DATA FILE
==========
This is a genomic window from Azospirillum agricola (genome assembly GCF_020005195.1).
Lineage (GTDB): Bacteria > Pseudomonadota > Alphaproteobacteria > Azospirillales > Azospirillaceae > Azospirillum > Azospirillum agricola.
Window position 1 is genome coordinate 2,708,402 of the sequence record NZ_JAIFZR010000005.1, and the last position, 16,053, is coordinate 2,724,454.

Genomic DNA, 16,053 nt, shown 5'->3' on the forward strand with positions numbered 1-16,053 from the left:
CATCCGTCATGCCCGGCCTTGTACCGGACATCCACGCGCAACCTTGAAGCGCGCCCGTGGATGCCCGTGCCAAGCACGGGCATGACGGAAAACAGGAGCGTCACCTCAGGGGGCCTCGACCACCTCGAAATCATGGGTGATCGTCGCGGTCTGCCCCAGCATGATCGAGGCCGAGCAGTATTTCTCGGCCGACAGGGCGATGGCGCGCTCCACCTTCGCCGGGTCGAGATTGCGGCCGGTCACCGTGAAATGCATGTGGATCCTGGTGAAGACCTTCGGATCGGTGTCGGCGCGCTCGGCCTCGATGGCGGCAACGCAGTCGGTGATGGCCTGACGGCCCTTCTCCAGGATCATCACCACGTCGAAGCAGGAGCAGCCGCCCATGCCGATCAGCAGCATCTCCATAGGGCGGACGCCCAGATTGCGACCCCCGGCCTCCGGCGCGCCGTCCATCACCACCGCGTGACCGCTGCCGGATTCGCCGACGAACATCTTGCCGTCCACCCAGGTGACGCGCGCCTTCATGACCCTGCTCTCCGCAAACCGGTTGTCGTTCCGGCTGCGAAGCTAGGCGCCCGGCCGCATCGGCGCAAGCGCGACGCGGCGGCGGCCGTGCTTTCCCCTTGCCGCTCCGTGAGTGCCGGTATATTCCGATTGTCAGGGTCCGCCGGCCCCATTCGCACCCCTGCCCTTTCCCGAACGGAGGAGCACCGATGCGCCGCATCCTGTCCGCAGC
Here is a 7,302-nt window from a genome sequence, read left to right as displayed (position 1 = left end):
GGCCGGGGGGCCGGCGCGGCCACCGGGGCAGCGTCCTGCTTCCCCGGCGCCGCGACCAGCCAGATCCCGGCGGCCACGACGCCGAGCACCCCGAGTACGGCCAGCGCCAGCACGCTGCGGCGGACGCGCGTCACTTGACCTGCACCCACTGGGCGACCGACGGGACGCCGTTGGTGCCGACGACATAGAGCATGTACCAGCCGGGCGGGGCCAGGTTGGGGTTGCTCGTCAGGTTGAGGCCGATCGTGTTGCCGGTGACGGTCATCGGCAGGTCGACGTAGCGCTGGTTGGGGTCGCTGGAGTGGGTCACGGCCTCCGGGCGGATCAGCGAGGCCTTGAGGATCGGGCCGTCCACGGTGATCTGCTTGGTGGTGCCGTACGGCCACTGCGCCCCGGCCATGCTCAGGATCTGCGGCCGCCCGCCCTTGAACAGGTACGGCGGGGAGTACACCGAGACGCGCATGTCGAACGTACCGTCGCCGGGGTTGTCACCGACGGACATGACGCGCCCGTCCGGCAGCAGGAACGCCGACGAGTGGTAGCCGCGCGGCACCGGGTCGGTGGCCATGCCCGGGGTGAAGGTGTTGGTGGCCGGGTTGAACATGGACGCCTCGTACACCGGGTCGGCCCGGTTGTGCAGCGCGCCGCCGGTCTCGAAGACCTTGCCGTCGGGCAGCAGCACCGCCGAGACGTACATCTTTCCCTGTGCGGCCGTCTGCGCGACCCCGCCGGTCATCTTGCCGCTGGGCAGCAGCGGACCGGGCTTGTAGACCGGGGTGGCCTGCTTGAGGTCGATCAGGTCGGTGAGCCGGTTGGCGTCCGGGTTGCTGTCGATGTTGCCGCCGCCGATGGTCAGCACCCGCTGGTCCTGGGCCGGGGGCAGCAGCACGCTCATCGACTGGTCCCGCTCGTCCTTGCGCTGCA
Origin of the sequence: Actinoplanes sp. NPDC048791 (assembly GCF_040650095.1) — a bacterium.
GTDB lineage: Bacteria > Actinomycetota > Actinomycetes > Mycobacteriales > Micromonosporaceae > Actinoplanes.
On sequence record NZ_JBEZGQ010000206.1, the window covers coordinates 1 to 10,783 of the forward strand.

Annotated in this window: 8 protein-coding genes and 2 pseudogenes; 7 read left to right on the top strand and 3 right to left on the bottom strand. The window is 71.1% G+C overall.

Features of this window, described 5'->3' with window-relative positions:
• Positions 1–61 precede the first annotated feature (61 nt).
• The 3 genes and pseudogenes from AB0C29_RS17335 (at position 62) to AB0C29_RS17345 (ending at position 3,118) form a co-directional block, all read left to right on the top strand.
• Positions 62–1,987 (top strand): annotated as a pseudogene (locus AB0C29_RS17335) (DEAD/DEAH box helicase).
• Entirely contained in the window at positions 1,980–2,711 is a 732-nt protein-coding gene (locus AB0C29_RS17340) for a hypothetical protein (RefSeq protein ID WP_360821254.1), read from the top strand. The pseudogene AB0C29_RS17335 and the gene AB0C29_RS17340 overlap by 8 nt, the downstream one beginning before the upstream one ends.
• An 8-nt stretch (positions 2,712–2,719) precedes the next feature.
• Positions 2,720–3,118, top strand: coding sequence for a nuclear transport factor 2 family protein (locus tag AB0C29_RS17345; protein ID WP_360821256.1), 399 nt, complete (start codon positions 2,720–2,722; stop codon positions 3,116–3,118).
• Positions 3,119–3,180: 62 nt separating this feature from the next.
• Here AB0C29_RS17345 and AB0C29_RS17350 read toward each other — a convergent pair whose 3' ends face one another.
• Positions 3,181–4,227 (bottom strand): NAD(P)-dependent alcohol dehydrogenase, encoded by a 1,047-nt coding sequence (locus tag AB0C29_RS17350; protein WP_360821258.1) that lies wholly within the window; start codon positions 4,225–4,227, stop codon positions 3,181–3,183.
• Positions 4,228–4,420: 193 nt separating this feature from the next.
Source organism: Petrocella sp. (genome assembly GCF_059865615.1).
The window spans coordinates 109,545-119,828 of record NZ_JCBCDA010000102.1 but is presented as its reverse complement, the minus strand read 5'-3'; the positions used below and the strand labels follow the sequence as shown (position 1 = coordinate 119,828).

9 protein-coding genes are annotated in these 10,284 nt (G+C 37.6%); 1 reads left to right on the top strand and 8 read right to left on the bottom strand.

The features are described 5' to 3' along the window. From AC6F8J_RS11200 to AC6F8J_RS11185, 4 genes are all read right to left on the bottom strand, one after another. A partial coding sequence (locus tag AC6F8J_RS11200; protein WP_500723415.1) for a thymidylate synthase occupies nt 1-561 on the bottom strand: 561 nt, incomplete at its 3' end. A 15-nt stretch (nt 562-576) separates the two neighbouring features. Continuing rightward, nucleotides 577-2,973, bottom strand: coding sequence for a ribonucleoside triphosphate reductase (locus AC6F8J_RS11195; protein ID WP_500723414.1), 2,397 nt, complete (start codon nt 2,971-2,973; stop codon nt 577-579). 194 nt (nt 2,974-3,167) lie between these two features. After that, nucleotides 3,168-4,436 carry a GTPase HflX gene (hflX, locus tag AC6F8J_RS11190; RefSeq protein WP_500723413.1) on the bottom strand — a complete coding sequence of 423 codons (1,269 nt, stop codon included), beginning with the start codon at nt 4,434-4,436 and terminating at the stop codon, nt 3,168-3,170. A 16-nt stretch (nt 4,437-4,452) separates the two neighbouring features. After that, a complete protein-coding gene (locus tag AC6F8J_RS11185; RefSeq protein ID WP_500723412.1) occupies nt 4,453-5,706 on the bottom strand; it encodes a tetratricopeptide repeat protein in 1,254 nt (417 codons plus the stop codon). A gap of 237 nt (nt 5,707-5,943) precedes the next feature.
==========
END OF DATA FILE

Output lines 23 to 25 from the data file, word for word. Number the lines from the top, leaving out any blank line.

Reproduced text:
Source organism: Petrocella sp. (genome assembly GCF_059865615.1).
The window spans coordinates 109,545-119,828 of record NZ_JCBCDA010000102.1 but is presented as its reverse complement, the minus strand read 5'-3'; the positions used below and the strand labels follow the sequence as shown (position 1 = coordinate 119,828).

9 protein-coding genes are annotated in these 10,284 nt (G+C 37.6%); 1 reads left to right on the top strand and 8 read right to left on the bottom strand.